The flight of an aeroplane is based on the principle regarding to the effect of the flow of air around its wings, which is, the aerofoil.
An aerofoil shape has a rounded front edge and pointed (sharp) trailing edge. The top surface is arched (curved) and the bottom is flat.
When a wing in the form of aerofoil moves through air, the flow of the air over the top has to travel faster to cover the longer distance (compares to the lower portion) and creates a region of low pressure. The flow of air below the wing is slower resulting in a region of higher pressure.
The difference between the pressures at the top and the bottom creates a NET UPWARD FORCE..(remember! bottom part higher pressure..upper part lower pressure).This is called a Lift and helps the plane to take off.
In addition to that, inverted aerofoils are used in racing cars to create a donward force and stabilize the cars at high speed.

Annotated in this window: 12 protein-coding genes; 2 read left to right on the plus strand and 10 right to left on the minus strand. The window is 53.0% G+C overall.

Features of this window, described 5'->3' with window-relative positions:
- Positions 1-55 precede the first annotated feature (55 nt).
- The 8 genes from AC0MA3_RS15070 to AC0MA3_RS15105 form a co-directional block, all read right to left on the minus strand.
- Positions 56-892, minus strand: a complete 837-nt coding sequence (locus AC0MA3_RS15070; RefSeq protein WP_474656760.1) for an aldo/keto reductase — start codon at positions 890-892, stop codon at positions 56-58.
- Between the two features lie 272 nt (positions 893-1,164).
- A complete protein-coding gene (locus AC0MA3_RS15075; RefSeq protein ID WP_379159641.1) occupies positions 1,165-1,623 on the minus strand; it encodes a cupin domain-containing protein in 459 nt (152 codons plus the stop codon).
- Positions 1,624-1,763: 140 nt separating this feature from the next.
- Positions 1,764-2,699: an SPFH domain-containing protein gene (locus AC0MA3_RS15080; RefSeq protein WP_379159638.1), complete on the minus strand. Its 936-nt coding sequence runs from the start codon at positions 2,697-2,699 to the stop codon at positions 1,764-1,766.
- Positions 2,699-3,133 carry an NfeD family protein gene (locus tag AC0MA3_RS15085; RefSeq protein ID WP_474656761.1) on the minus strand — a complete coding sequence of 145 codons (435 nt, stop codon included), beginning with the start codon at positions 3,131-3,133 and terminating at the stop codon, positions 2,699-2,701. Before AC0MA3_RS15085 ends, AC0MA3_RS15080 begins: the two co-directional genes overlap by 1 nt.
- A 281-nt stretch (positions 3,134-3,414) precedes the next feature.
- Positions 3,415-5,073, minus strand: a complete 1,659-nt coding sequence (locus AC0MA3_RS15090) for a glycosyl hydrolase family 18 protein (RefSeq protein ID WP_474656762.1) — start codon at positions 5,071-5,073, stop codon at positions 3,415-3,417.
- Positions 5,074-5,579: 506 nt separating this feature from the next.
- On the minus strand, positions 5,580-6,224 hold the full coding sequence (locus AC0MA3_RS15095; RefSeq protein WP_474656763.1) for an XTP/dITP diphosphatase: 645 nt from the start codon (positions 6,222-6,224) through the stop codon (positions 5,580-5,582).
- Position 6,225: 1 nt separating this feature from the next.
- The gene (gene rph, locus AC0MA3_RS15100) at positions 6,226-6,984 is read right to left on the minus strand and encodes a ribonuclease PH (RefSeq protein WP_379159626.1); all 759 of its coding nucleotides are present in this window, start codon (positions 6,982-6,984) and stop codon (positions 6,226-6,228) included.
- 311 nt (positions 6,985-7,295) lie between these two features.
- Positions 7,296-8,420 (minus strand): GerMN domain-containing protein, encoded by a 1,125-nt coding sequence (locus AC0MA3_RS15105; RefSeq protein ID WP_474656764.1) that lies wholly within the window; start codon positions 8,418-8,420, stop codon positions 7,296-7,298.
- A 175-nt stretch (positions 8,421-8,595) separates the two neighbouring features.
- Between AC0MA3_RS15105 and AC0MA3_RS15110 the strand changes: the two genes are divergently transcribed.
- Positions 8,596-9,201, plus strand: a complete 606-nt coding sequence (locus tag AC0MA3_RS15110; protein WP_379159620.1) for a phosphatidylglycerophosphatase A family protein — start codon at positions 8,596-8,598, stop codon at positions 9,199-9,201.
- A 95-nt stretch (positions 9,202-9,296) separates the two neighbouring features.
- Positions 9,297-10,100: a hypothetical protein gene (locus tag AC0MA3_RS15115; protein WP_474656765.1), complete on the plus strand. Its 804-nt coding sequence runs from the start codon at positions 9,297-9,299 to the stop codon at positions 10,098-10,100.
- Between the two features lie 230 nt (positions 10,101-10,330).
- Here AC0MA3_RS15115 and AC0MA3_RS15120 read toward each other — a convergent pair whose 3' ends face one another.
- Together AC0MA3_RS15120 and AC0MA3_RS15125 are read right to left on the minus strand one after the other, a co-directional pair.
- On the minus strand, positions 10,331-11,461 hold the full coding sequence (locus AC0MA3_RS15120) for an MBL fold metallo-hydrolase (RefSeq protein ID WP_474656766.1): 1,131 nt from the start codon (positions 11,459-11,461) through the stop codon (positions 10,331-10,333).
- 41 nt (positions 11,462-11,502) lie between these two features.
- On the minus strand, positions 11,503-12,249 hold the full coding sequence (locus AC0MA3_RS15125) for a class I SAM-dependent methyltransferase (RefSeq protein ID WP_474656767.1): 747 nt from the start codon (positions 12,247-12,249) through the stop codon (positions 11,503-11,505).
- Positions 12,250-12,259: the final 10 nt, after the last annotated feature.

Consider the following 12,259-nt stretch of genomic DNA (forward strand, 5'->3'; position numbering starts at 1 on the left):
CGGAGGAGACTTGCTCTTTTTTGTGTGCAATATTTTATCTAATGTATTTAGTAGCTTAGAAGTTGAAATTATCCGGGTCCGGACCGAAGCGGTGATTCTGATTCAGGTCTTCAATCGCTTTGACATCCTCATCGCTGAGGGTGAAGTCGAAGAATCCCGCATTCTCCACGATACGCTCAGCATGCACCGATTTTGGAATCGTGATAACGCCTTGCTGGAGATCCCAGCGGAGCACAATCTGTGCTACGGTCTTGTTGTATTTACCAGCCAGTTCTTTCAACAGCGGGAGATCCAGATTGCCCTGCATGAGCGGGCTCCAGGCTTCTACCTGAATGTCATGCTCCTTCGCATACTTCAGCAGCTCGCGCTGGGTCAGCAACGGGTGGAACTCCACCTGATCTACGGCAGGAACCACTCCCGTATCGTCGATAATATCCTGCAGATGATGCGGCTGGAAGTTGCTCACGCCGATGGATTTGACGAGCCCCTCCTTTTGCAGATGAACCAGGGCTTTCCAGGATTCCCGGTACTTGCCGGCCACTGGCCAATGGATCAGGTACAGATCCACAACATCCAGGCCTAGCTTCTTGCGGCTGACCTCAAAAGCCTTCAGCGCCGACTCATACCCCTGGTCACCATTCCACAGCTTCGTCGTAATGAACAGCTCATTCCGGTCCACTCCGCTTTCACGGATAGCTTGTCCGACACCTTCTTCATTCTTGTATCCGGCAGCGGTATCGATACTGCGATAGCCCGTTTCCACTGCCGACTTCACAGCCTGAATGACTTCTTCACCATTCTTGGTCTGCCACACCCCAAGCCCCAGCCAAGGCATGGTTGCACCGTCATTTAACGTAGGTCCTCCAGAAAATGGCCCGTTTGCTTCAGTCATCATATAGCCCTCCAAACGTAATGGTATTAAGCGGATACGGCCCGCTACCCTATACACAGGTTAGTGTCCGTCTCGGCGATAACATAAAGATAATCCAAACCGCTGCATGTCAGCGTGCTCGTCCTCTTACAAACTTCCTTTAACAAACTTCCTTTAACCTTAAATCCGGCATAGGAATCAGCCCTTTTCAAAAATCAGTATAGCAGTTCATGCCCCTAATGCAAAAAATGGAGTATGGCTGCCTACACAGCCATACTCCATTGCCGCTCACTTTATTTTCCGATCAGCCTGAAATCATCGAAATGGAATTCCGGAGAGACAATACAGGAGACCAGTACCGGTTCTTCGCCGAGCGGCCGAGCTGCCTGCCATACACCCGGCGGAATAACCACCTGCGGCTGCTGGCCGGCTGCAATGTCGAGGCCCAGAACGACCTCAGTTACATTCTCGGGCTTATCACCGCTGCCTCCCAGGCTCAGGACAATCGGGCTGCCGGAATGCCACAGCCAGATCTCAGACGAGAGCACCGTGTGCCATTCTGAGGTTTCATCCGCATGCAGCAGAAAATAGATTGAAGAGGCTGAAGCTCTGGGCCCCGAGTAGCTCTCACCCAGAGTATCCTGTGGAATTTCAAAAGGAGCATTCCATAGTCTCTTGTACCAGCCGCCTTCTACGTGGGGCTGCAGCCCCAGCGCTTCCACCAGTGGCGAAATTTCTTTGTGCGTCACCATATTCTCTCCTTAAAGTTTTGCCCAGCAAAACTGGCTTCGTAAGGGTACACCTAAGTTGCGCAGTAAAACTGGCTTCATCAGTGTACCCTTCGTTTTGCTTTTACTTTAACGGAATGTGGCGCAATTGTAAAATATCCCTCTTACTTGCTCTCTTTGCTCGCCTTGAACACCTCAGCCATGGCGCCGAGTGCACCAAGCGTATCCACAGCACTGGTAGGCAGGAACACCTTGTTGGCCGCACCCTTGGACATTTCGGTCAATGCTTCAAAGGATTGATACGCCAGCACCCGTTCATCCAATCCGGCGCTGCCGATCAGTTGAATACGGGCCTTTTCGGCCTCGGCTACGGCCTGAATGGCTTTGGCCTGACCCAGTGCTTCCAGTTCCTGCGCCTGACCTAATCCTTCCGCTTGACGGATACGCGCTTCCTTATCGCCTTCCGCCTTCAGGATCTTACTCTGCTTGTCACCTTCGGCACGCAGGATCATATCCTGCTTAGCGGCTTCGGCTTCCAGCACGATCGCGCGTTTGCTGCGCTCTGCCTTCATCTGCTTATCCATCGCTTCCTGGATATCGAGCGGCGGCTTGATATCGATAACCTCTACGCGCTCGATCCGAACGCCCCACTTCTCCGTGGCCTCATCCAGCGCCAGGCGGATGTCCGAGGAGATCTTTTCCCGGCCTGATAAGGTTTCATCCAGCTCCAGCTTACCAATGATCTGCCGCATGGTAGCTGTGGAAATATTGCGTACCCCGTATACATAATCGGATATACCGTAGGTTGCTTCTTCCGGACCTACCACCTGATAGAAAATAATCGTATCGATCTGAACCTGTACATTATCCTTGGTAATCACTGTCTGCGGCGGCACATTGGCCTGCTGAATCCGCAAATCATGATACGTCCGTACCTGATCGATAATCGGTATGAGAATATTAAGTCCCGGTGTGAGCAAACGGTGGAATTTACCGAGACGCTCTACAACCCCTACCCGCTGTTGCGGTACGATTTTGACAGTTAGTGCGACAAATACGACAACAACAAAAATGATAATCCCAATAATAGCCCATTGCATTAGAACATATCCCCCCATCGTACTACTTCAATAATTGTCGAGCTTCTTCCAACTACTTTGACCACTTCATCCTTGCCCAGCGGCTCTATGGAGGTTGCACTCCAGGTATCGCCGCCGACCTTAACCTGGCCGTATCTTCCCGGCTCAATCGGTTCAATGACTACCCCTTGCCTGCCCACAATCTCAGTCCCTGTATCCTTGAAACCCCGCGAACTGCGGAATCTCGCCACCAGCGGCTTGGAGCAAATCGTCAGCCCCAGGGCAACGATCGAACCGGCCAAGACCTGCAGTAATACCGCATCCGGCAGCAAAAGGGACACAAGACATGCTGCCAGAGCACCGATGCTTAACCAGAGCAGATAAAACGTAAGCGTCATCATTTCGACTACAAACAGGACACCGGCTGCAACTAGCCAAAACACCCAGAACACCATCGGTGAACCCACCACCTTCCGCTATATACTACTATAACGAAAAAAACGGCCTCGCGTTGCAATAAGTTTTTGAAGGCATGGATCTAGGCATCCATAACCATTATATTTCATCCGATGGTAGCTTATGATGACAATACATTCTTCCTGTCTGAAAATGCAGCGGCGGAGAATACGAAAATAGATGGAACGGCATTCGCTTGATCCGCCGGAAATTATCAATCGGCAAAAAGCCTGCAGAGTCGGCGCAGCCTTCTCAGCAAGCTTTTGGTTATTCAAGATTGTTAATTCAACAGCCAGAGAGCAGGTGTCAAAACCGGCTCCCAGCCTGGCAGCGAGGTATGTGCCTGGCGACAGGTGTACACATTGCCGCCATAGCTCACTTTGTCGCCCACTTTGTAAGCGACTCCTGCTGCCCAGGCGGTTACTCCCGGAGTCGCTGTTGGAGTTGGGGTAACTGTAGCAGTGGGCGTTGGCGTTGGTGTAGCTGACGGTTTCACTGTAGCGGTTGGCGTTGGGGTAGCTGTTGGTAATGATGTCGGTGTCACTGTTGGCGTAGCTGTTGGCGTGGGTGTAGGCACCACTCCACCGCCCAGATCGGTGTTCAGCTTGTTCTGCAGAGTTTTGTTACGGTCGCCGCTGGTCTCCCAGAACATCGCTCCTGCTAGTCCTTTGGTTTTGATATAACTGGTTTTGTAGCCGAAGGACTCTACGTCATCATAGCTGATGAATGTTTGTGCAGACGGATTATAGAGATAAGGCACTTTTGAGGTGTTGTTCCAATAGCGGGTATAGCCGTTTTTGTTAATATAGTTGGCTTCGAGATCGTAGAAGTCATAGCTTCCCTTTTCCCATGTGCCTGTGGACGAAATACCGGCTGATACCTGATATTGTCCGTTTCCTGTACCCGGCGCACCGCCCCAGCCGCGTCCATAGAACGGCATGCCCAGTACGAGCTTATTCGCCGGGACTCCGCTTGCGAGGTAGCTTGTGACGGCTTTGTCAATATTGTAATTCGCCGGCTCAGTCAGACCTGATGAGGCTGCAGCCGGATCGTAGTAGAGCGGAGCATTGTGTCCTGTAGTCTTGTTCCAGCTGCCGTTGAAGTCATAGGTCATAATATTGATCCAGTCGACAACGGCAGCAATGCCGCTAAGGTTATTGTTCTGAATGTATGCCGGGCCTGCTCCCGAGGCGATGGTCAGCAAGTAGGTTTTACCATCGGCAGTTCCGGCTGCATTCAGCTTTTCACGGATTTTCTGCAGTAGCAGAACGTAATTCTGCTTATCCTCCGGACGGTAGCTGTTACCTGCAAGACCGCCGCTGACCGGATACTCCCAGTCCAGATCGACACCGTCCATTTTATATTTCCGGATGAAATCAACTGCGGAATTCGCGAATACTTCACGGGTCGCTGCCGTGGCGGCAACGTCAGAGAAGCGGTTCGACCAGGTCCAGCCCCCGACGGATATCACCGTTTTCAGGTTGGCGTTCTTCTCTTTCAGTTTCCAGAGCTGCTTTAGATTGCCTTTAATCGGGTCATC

2. Bunsen Burner
When a bunsen burner is connected to a gas supply, the gas flows at high velocity through a narrow passage in the burner, creating a region of low pressure.
The outside air, which is at atmospheric pressure, is drawn in an mixes with the gas.
The mixture of gas and air enables the gas to burn completely to produce a clean, hot fire.
Other applications that you must read on your own.
- Hydrofoil Boat
- Insecticide Spray (or whatever sprays that available)
- The shape of canvas roof ( in car) when its moving - why the roof bulges upward?
- Curve Ball Spin offs
- The shape of a ski-jumper's body when he's jumping..its curved right? Why?
All the best!!